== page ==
“It was a relief to know I had to stay sober longer,” recalls DeFranco. She said, “She was expecting a rehab center, but when I walked in, it was home. She showed me my bedroom and bathroom and took me to dress her. I was overwhelmed when it happened.”

Defranco paid nothing during his time at Open Door.

“I never had a need that wasn’t met here,” DeFranco said.

After months of inner healing at Open Doors, she was sober and was able to begin a new journey with her family.

“I couldn’t imagine it. I couldn’t imagine it at all. I bought my first house last December and it’s been supporting my kids and me financially for five years,” DeFranco said.

Alicia DeFranco posed for a photo with her two daughters. (Credit: Alicia DeFranco)

“What a miracle she is. There are so many miracles out there—they just need someone to walk by them,” Mays said. Don’t give up on those you love.”

DeFranco says Mays is not only her hero, but a hero to many women who are forgotten and unsupported by their families and communities.

“She’s my motivator. She’s my backbone. She’s my foundation,” said DeFranco.

“If you see any glory in my story, it’s God. It’s all about him. He’s doing the hard work,” Mays said. “I’m so grateful to have survived, because by all accounts I shouldn’t have.”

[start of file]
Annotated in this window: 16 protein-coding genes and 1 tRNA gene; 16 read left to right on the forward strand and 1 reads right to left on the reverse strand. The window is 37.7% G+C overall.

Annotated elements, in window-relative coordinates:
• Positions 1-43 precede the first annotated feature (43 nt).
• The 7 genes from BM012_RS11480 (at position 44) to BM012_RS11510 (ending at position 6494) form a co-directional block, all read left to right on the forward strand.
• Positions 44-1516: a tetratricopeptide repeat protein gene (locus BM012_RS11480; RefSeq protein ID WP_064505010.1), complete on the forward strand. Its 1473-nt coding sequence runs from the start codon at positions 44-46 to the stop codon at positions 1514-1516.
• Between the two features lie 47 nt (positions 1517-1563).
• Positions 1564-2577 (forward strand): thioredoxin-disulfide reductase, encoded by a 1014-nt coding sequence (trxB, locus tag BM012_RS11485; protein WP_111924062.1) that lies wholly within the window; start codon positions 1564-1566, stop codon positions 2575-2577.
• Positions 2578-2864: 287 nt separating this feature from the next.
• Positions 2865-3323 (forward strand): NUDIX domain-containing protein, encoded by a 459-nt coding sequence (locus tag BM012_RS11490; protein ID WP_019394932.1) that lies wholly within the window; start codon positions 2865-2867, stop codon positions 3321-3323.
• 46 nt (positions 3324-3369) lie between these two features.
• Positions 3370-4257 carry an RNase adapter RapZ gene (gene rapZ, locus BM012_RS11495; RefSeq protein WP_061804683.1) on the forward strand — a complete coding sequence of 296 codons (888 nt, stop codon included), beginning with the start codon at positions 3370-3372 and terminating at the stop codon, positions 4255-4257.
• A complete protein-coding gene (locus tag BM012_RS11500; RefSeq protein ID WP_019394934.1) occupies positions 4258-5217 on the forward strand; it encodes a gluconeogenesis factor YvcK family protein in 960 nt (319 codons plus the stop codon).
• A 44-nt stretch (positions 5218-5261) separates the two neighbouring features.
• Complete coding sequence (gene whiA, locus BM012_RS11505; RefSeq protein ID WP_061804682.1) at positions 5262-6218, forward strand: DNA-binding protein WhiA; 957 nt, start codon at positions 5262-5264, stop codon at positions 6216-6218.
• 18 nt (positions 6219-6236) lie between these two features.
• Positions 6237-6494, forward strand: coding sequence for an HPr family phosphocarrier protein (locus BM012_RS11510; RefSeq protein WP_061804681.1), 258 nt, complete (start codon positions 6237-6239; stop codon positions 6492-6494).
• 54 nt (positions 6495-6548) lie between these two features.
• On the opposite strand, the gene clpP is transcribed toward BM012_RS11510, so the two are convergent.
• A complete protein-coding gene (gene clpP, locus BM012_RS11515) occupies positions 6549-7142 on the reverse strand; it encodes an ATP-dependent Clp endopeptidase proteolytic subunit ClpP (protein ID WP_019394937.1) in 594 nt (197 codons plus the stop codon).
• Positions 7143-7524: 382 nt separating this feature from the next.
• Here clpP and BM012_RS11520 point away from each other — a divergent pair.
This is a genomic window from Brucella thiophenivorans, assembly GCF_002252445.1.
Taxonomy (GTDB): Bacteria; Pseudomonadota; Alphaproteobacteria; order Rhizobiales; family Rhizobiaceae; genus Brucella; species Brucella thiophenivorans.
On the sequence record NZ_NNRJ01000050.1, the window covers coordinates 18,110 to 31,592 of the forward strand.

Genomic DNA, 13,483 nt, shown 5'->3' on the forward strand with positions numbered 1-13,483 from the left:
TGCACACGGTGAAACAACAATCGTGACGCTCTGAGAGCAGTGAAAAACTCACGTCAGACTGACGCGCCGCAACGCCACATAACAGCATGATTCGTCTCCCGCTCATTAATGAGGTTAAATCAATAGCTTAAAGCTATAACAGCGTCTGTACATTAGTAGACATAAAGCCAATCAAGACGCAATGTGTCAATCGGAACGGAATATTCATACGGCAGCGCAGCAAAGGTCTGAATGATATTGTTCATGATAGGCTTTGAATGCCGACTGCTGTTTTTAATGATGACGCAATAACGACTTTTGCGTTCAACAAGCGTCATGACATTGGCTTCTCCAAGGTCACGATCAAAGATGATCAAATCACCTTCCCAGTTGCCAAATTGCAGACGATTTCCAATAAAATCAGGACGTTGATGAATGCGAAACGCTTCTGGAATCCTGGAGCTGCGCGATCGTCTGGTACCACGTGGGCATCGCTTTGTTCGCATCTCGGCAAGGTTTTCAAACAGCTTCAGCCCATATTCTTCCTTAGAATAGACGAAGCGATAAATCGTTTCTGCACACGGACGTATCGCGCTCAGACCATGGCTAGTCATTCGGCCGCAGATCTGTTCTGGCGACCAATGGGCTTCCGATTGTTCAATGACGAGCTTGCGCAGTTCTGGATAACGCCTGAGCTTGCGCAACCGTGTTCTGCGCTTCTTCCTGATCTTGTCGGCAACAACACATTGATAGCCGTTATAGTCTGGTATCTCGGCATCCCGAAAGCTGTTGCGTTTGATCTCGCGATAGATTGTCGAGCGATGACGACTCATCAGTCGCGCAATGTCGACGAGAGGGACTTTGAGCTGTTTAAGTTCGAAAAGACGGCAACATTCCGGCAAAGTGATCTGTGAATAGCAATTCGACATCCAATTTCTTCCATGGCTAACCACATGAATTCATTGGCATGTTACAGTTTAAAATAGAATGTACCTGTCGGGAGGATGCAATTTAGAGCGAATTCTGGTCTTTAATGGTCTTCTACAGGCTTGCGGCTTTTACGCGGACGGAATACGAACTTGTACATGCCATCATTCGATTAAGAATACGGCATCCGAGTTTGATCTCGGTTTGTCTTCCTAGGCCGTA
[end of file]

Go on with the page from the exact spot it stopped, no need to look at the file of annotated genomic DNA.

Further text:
According to data from Open Door Recovery House, the non-recidivism rate for women who lived in the house last year (September 2021-September 2022) was the highest ever at 85%. The year before last it was 80%. Many former residents say it helped them understand that they were the only ones responsible for their actions. They learned the tools to make better, healthier decisions.

Paula Mays teaching the community about the resources Open Door provides. (Courtesy: Paula Mays)

Mays also helps women recover children from CPS and foster care. She is also a key member of the 33rd and 424th District Drug Court Teams. She is often “on call” 24/7. She picks up new women from rehab facilities and prisons in Austin, Dallas-Fort Worth, San Antonio, Galveston, and more. If a woman leaves the program early by breaking the rules or just walking away, she will help find other support.

Her job is mostly Funding through donations and grantsshe hopes to expand to help more women across the state.

https://www.kxan.com/news/local/hill-country/marble-falls-woman-provides-free-journey-to-recovery-for-those-dealing-with-drug-addictions/ Texas woman offers free journey to recovery for those dealing with drug addiction